The Germans probably have a word for it, schnardenfaffon or something like that. It's that feeling that you experience when your initial, scornful dismissal of something that has been over-enthusiastically described, mellows to reluctant delight once experienced.
Porsche's engineers are rather proud of the electric roof adorning the new 911 Cabriolet and the fact that, for the first time ever, it can be raised and lowered by using the remote control. "So," they explained, "you can finish your coffee at the outdoor café and then just press the button from your table."
Can you imagine it? You'd look like the world's biggest... well, you know what I mean. But the truth is, as soon you get that little control unit in your sweaty palms, you just have to point it at the car and push the button. Believe me, you really have no choice.
No matter how hard you purse your lips together in a gesture of defiant, cold cynicism, you can't help the corners curling upwards in the flickering beginnings of a tiny appreciative smile as the roof lifts itself up and folds away, zig-zag fashion, out of sight.
The old 911 Cabriolet did none of these beautiful things. Even if you were rich enough to afford the £70,785 asking price for the outgoing four-wheel-drive version, you still had to faff around with a non-cooperative tonneau cover and then drive around in a car with a back end that looked like it should be Mary Poppins-propelled.
From the rear and side the new two-wheel-drive 911 Cabriolet - yours for £71,450 but with a year-long waiting list - is a much more handsome and elegant looking car than its predecessor. Its side profile is almost more speedster than cabriolet and although its rump sits high and fat, it still looks fast and aggressive. The argument continues to rage over the new car's front. I'd go for the old car's styling every time. The new 911's headlamps just don't look right to my eyes.
Ears are, fortunately, another matter. Bury the now non-floor-mounted accelerator pedal and the 3.4-litre water-cooled engine is a fine thing to listen to. Admittedly it's not quite as raspy as the old air-cooled engine, while compared with the smaller Boxster, for example, you sit much further from the source of the noise thanks to the rear child-seat-cum-storage-area. But the sounds still reach your ears and, even from low revs, the note is deep, strong and promising.
The performance may not be quite the sizzling variety as sampled by my colleague Mr Stewart in the Turbo S 911 on the following two pages, but it's most satisfactory all the same. The top speed's cited at 174mph - that could be an interesting little test in baseball-cap aerodynamics - and Porsche claim 0-62mph in 5.4secs.
More impressive than mere statistics is the way in which the boxer engine manages to combine its tremendous sprinting ability with flexibility. There's plenty of torque available, whichever one of the six ratios of the manual gearbox you happen to be in.At high speeds, it's very hard not to be impressed with the sheer calmness and civility of the 911's cockpit. Of course there's plenty of wind noise, but with the side windows up and and the air-deflector in place there is actually very little wind inside the cabin - just enough to ruffle the back of your head.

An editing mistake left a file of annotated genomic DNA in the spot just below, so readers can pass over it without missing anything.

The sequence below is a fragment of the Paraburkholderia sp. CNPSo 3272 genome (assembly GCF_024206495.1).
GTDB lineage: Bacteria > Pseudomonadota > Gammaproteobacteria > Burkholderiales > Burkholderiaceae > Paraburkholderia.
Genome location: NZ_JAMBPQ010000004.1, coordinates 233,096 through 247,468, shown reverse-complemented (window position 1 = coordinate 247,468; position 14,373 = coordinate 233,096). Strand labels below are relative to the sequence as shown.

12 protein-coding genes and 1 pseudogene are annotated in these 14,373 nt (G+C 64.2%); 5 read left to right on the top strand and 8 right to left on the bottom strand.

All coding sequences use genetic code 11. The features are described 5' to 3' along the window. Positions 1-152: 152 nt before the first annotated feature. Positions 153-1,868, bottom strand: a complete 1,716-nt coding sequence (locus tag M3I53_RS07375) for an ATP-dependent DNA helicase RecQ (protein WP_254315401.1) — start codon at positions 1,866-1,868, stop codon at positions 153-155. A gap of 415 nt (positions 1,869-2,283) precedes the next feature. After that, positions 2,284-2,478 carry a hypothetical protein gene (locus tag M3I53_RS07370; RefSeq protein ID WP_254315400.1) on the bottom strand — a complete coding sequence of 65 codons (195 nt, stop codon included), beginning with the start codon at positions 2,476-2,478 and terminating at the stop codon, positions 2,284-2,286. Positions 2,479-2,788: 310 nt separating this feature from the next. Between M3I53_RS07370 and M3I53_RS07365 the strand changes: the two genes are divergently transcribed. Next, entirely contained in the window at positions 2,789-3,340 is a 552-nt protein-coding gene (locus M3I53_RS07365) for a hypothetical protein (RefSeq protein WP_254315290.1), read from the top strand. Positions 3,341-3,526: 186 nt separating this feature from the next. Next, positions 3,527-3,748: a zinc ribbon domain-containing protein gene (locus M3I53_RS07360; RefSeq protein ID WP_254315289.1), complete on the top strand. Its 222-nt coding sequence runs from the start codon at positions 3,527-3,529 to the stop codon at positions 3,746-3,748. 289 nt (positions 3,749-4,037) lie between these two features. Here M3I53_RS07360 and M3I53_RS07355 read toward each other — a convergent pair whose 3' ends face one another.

While it still feels firm, the new cabriolet offers a considerably less crashy ride and very, very little body shake. But despite the steering having lost some degree of the old model's knife-edge sharpness, this car is still hugely entertaining with massive reserves of grip and cornering ability. Drive it hard over a twisty road and it definitely feels much more like a raw roadster than a soft cabriolet.
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Sadly, unless you chase the Winter sun south, Summer's end usually heralds a less satisfactory side of motoring for cabriolet drivers. Stuck in murky December traffic with the roar of noisy buses filtering its way into the cabin and rain drops plinking on the fabric roof is certainly not much fun. Soon you begin to wish you'd spent your money on a car more capable of insulating you from the scummier side of motoring. But with this car, that's not a problem. Simply drive it into your garage and, with the help of a friend, fit the smart-looking hard top that comes as standard, along with air-con, leather, twin airbags and a CD player.
Although luggage space isn't vast, the 911 Cabriolet is a massive step forward compared with the old model. It's now a sports cabriolet that's also a comfortable long-distance tourer. It's civilised in the extreme. But that's praise which Porsche, in an agonising twist of emotions, is reluctant to accept for fear it also implies that some of the old character has gone. It's a clear case of snarbodenzau, or something.